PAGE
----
Psychology Today defines resilience as “that ineffable quality that allows some people to be knocked down by life and come back stronger than ever. Rather than letting failure overcome them and drain their resolve, they find a way to rise from the ashes. Psychologists have identified some of the factors that make someone resilient, among them a positive attitude, optimism, the ability to regulate emotions, and the ability to see failure as a form of helpful feedback. Even after a misfortune, blessed with such an outlook, resilient people are able to change course and soldier on.”

Positivity, optimism and grit

I now believe that everyone can learn to be resilient, armed with positivity, optimism and grit. I feel truly, deeply compelled to share the tools I’ve discovered that have allowed me to rise from the ashes and come back stronger than ever.

Nouveau resilience defines the ability to overcome the brain’s natural negativity bias, cultivate a positive outlook, harness the happiness advantage, and view failure as a bridge to greatness. Every day provides the opportunity for nouveau resilience. Every moment, every breath.

Every breath is a rebirth

In her new book, Running With Nature, Mariel Hemmingway beautifully captures one of the biggest shifts in consciousness I’ve gained from mindfulness and meditation: every breath is a rebirth. “Every inhale is the birth of a new moment, and every exhale is its release, a micro version of the life and death cycle,” she says. “Each breath, each inhale and exhale, is another opportunity to consciously change and release the things that no longer serve us well and allow us to start anew.”

Today – this very moment – you can begin to cultivate nouveau resilience.

The Life Delicious curriculum celebrates the principle that every moment, every second, provides the opportunity for rebirth, the opportunity to begin again.

The Life Delicious curriculum provides stepping stones toward nouveau resilience. The curriculum is built on ideas and concepts that helped me overcome a very long struggle with negativity and hopelessness. These are principles that have changed my life, and my clients’ lives, in the most incredible and seemingly magical ways.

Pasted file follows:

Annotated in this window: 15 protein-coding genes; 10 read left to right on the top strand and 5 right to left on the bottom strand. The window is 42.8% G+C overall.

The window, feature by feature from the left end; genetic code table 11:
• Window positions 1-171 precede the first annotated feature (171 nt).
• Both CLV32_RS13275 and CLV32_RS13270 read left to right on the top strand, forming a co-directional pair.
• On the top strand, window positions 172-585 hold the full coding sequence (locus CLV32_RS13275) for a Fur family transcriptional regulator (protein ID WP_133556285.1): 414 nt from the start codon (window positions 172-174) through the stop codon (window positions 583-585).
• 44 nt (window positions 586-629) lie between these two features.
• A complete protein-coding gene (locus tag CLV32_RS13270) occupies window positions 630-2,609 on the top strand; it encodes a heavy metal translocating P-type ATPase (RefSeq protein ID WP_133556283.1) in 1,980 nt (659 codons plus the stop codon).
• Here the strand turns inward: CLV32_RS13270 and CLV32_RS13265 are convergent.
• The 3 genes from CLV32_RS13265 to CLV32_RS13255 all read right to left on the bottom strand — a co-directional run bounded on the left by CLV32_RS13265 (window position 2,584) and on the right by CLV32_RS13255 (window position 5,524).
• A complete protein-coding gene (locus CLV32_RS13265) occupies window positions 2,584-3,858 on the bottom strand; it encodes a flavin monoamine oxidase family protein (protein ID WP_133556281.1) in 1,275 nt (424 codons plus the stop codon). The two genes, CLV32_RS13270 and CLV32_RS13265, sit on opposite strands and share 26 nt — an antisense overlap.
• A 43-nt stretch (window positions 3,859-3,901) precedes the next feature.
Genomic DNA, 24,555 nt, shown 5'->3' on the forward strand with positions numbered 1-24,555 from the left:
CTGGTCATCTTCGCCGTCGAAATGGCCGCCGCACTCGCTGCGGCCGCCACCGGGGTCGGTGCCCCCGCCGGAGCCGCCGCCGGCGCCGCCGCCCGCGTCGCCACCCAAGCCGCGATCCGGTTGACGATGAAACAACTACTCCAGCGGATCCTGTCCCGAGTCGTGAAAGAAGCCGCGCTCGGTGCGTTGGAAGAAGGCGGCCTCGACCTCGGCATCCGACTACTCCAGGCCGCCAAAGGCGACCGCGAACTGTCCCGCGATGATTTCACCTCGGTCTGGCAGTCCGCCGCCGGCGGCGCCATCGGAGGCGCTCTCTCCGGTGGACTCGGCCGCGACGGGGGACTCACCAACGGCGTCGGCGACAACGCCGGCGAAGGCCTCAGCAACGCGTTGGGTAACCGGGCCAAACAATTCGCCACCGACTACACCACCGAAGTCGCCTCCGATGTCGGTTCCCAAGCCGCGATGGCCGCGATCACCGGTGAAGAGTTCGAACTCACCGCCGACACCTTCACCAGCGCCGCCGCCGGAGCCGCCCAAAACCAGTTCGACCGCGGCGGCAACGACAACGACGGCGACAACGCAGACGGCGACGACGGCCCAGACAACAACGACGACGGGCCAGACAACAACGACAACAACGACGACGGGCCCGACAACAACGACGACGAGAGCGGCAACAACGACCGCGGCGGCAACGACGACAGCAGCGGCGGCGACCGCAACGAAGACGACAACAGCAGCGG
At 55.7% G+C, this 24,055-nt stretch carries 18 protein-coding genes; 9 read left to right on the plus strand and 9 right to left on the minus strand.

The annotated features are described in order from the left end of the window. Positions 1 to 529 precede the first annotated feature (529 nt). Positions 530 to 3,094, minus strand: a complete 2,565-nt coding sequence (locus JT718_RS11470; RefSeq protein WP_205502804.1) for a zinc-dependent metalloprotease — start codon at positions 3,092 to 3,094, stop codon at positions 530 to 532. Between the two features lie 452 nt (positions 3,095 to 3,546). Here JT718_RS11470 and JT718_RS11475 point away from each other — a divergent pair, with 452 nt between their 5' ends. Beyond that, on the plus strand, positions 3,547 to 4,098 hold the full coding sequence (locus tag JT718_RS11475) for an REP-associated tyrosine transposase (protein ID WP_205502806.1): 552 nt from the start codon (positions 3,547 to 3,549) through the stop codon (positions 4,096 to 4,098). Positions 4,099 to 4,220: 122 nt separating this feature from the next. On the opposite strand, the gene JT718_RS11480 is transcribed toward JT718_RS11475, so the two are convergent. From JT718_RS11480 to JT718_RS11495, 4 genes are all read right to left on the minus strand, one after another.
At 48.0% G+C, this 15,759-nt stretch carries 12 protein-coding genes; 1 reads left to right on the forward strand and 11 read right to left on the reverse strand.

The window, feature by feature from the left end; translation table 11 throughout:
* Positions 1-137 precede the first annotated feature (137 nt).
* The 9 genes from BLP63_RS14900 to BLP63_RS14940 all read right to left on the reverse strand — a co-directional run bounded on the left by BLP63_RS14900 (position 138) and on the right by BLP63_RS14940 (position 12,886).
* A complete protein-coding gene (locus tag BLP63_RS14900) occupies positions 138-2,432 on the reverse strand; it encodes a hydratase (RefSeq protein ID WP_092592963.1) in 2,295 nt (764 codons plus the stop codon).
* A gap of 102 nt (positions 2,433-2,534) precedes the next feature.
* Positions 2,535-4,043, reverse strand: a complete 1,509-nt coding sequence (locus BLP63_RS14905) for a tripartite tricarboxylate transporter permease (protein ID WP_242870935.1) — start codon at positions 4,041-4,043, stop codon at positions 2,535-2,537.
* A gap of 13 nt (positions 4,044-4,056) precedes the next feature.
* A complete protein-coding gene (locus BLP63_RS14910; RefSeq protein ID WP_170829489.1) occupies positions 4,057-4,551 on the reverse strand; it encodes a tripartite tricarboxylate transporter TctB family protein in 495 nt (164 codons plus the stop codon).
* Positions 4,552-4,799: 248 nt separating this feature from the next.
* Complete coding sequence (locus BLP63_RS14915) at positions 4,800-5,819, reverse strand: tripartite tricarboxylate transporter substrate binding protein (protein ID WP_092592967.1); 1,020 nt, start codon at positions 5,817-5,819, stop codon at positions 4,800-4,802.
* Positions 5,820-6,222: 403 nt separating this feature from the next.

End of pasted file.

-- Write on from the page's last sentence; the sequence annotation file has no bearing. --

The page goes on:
To learn more about The Life Delicious curriculum click here, or contact me about private wellness coaching, group workshops, public speaking, wellness retreats, and (soon-to-be) online training videos.

 

Urban Digs Farm | The Life Delicious

The heritage breed pigs at Urban Digs Farm are fed a wholesome and almost entirely organic diet, and are free to roam around their large enclosure. 

Where does my food come from?

Becoming a food writer gave me a new lens through which to look at the food I was eating.

As a fitness professional for over a decade and the product of a stay-at-home mother who cooked all of our meals from scratch, I’ve always been interested in healthy nutrition, but learning the story behind the ingredients through meeting some of BC’s most incredible chefs has drastically changed the way I eat.

I used to think from the perspective of “protein” and “vegetables,” especially during my days as a personal trainer working in a gym where many of my colleagues subsided on such bland meals as poached chicken and steamed broccoli. I didn’t think beyond the shelves of my grocery store. I didn’t consider how the pristine chicken breasts and neatly stacked rows of vegetables made their way into my shopping cart.

Because I was so detached from the source of these products, I didn’t think about how the animals were treated, what chemicals had been sprayed on the vegetables, or how far the packages had travelled, and at what environmental cost, to arrive on my plate.

Origins

Urban Digs Farm | The Life Delicious

The ducks at Urban Digs Farm have the space to snuggle with each other, stretch out on their own, or splash around in their little pool.